A couple of weeks ago our team accidentally deployed the wrong build to our production environment. We deployed that latest green build from CruiseControl.NET, rather than the slightly older one that we’d intended. Fortunately, this didn’t matter too much. After all, this build had passed our test suite, so there were no serious bugs.
We decided to perform some root-cause analysis, using the 5-Whys technique, to understand how this had happened. We came up with a few root causes:
- It’s hard to tell what code changes are contained in a given build. The only way to do this is to analyse the git commit history, which can be rather tangled. To make this easier, we have now agreed on a convention for git branch naming and merging patterns, based on this one from @nvie.
- We were testing stories, not builds. This is a natural way to approach a story-driven Agile project, but stories aren’t what gets deployed to production, builds are. Come time to deploy, we’d know that stories #123, #134 and #96 are signed off, but that sign off would be tied to a point in time, not a build number. How do we know what build to deploy for these stories?
- We didn’t have a way to retrospectively ‘fail’ green cruise builds. Just because CruiseControl.NET passes a build, it doesn’t mean it’s perfect. When a QA finds a bug during manual or exploratory testing of a story, they fail that story. But we really need to fail that build. We don’t want to deploy this build or any following one until this bug is fixed.
We came up with a great, low-tech way to solve this problem: coloured stickers!
- When the developers think that they’ve finished coding a story and that it’s ready for test, they put a white sticker in the bottom left of the story card, and write the build number on.
- If QA pass the story, they stick a green sticker on, with the build number against which they tested written on it. The story is now ready for deployment.
- If they find a problem, they use a red sticker. Again, they write on the sticker the number of the build in which they found the problem.
- When the developer commits their fix to the problem, they use another white sticker labelled with the build number containing the fix. This will be followed by another green or red, and so on.
What does this give us?
Imagine I want to deploy stories #123, #134 and #96 to production. We know that they’ve all been passed by QA, but we need to answer some more questions.
- What build contains working versions of all these stories? It’s now very easy to answer this: just look at the green stickers on each card. To deploy these stories, we need the latest of the build numbers on the green stickers.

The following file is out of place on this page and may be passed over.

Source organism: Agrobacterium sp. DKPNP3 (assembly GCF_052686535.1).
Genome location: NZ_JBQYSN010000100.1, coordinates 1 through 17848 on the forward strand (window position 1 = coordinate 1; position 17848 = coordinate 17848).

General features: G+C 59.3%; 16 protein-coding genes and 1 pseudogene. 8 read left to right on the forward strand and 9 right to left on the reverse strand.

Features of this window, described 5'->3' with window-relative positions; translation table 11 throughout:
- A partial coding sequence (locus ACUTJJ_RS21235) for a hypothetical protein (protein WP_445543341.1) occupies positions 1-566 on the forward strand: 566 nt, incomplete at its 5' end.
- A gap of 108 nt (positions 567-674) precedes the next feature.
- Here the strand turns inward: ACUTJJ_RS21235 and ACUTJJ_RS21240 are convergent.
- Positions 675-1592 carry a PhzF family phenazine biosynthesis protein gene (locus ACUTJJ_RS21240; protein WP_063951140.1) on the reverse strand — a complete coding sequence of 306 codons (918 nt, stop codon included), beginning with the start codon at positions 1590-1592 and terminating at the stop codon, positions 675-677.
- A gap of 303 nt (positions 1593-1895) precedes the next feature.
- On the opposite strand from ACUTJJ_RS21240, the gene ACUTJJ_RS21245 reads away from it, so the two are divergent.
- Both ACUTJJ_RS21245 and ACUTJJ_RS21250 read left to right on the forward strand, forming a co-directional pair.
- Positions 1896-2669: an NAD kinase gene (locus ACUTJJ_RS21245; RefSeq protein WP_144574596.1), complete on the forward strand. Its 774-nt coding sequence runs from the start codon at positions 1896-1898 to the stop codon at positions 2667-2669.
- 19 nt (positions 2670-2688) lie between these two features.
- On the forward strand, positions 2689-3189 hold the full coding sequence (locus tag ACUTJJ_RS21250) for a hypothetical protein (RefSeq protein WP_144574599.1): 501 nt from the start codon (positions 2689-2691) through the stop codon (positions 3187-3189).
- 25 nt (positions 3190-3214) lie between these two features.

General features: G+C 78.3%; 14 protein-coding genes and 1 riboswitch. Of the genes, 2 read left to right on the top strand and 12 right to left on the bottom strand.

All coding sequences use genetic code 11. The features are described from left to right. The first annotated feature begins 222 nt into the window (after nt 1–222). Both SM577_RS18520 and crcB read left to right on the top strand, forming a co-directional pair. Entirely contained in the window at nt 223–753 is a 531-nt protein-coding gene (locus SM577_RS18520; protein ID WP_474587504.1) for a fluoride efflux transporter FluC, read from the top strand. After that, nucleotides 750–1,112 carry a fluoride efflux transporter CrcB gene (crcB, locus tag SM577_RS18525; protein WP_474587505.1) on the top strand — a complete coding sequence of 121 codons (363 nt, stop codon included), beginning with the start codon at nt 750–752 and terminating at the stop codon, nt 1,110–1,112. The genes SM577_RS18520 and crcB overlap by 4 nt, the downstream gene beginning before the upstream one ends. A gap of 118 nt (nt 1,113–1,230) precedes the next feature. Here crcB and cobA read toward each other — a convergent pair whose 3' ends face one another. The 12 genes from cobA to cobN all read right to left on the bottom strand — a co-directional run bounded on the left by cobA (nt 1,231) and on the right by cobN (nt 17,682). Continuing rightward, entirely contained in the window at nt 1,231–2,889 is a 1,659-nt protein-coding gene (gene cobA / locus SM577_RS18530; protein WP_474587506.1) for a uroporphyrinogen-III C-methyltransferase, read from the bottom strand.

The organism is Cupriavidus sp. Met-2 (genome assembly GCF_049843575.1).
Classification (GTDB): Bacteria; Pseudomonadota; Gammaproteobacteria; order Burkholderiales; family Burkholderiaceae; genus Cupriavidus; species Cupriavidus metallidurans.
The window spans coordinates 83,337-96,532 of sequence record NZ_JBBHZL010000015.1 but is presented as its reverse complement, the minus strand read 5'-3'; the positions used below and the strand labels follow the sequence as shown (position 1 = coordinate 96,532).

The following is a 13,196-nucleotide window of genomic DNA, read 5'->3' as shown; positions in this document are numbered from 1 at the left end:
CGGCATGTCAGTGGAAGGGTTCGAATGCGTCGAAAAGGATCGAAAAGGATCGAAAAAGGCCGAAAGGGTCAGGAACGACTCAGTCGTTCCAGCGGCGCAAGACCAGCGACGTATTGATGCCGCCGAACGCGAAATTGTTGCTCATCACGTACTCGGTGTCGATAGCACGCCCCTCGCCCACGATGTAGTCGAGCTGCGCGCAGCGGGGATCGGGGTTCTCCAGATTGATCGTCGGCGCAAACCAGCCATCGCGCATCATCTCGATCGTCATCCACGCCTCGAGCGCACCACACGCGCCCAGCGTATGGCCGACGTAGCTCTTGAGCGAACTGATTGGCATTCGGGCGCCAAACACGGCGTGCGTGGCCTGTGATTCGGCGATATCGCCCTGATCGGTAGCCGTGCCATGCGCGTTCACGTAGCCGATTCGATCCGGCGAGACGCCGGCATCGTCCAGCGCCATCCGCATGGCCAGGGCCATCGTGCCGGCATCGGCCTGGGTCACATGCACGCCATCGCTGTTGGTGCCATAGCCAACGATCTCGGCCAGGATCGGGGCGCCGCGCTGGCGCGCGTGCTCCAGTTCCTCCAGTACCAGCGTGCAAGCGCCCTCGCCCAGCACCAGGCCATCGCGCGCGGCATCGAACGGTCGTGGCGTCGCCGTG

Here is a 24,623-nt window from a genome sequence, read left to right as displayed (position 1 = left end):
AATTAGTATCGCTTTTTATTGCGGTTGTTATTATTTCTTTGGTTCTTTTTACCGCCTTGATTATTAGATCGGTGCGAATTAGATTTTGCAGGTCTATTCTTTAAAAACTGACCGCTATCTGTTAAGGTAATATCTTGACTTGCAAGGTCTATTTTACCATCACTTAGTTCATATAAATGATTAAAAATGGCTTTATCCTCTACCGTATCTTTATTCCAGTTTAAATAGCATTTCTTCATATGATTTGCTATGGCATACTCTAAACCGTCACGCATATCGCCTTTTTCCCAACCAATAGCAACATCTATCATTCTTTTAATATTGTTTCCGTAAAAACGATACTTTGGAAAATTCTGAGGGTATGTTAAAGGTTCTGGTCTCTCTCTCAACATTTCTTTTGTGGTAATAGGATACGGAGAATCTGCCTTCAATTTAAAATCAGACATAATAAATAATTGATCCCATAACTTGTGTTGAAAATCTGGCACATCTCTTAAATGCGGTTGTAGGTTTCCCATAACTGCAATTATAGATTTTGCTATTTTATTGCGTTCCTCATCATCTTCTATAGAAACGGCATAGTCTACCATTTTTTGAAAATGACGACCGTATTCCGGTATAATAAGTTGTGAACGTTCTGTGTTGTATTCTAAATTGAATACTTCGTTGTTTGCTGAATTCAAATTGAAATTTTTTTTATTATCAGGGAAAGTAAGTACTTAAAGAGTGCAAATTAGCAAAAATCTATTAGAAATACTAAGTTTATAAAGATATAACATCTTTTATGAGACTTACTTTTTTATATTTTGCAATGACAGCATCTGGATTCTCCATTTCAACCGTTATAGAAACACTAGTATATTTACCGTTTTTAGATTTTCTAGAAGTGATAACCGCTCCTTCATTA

- Is the build I’m deploying safe to deploy? Anything on the wall with a white or red sticker not followed by a green one represents a build containing code that either is known to have a bug or has never been tested. Let’s say we want to deploy build 2503 (it has a green sticker for a story we want to deploy to our users), and the currently deployed build is 2496. If we see a white or red sticker on a story that’s still in test with build 2499 on it, we know that we can’t deploy 2503. The team can now focus on finishing the story that’s carrying the sticker for build 2499, so that we can get these features to our users as quickly as possible.
What’s great about this is how easy it is to glance at the wall to get the answers to these questions. We don’t have to go digging in our cruise result logs or story tracking tool or the project manager’s spreadsheet.
Each time a story goes into test and fails, that is waste. In the language of lean thinking, we see rework (QA may have to retest areas of functionality after the fix, dev may have to re-code something), transportation (extra handoffs between QA and dev, often delayed if one party is busy working on something else) and waiting (QA and dev waiting for each other to be available for collaboration, dev idling while a story is QAed as they don’t want to pick up a new one and thus have to switch context back to the one in test). We are always looking to minimise waste, so we’d like to reduce the number of trips taken by each story around the dev-QA cycle.
The number of stickers on each card is an immediate visual indicator of this metric. A quick look at the wall (again, no digging in the story tracking tool!) shows which stories have incurred this type of waste. We might then decide to apply some root-cause analysis and other continuous improvement activities to those stories, so that we can understand what really caused the waste and prevent it in the future.
I can’t recall whose idea this was, so credit goes to the whole team. Extra credit to Nick Ashley, who chose the type of stickers to use when I was telling him to use a completely different sort that would have been entirely impractical.